Cephalometric

Specialty of Radiology

What is a Cephalometric X-ray?

A Cephalometric X-ray, also known as a Ceph X-ray, is a diagnostic radiograph used in orthodontic treatment planning. X-rays, in general, allow the orthodontist to view the teeth, jawbone and soft tissues beyond what can be seen with the naked eye. It is similar to the panoramic X-ray in that it displays the nasal and sinus passages and has the capability of capturing a full view of the skull and neck. No plates or film are inserted into the mouth, unlike with a panoramic X-ray. The Ceph X-ray captures the image differently than a panoramic X-ray by using a side-side sweeping motion instead of the full 360 degrees non-stop motion.
 

What is the process of a Ceph X-ray?

The Cephalometric X-ray focuses on the side view of the patient’s head. The technician positions the patient accordingly and for specific criteria. The exposure takes around ten seconds and the X-ray is developed in approximately five to six minutes. Once the X-ray is developed, the dentist uses tracing paper to trace the ceph in order to calculate how the patient’s jaw and surrounding bone will be affected by orthodontic treatment. The dentist will look at the growth pattern of the jaw and teeth, which determines potential routes of treatment.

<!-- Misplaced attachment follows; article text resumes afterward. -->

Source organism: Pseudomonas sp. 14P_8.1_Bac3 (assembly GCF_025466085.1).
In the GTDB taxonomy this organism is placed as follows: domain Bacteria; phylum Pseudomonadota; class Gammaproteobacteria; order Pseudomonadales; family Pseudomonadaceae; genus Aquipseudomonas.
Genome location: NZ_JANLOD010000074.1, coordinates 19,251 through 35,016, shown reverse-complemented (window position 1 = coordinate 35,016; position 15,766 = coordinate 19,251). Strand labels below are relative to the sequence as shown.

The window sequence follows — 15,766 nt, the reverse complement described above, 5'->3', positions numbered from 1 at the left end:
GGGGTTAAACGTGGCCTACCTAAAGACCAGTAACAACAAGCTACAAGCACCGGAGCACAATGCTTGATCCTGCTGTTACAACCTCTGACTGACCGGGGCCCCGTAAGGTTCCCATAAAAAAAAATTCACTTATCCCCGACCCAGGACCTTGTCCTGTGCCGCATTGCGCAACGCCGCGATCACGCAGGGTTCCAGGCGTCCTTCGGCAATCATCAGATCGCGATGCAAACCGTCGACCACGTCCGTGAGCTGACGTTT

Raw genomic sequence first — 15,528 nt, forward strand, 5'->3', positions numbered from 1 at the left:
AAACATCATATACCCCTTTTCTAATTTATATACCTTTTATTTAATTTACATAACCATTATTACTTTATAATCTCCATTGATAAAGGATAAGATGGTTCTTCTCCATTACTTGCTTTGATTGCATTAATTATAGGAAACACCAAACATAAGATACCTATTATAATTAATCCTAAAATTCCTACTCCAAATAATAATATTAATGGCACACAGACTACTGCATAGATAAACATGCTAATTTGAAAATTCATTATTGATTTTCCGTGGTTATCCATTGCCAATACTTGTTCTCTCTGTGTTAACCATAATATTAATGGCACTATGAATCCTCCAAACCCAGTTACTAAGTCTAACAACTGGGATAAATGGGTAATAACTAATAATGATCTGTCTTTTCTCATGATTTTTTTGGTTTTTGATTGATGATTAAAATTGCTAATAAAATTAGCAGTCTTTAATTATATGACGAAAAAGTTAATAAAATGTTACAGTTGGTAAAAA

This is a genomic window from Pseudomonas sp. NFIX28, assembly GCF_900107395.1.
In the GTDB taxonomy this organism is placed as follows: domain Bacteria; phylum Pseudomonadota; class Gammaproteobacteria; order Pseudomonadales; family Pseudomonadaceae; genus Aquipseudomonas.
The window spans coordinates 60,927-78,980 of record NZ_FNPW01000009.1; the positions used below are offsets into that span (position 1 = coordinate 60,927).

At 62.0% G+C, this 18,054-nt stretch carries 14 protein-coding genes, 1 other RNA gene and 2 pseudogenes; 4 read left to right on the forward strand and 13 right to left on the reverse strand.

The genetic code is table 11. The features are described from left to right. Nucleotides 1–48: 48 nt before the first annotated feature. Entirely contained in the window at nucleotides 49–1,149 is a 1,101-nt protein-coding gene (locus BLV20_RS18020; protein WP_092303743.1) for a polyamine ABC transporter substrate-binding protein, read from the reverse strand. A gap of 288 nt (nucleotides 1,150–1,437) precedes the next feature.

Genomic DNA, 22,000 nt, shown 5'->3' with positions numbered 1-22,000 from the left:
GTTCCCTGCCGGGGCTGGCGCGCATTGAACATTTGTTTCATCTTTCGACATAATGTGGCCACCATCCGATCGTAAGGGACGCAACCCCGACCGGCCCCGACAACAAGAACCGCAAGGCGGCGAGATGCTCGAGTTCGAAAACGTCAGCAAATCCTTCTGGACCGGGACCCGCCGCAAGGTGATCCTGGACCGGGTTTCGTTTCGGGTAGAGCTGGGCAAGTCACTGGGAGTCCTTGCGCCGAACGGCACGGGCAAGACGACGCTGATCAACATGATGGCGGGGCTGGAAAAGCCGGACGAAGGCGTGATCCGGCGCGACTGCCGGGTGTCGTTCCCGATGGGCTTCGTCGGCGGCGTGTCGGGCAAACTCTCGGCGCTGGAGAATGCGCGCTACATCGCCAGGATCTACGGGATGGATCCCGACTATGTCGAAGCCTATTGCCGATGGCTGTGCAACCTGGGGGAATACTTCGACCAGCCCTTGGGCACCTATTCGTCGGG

What are Ceph X-rays used for?

Cephalometric X-rays are most commonly used to:

• Explore possible temporomandibular joint disorder (TMJ) concerns
• Assess the causes of excessive tooth misalignment – especially in cases of overbite or underbite
• Diagnose tooth and jaw fractures
• Analyse precise measurement of teeth and their root structures
• Plan orthodontic work
 

How is a Ceph X-ray similar to a panoramic X-ray?

Both Cephalometric X-ray and Panorex X-rays are similar. The Panorex X-ray has several uses for orthodontic assessments, diagnosis of wisdom teeth impact, periodontal disease, assessing jaw joints and detecting oral cancer. The patient bites down on a specialised tool that works to assist the operator in positioning the head of the patient into the correct place. The patient must remain very still and once the image is taken it is evaluated digitally on a computer or it is processed onto film, which is more of the traditional approach.

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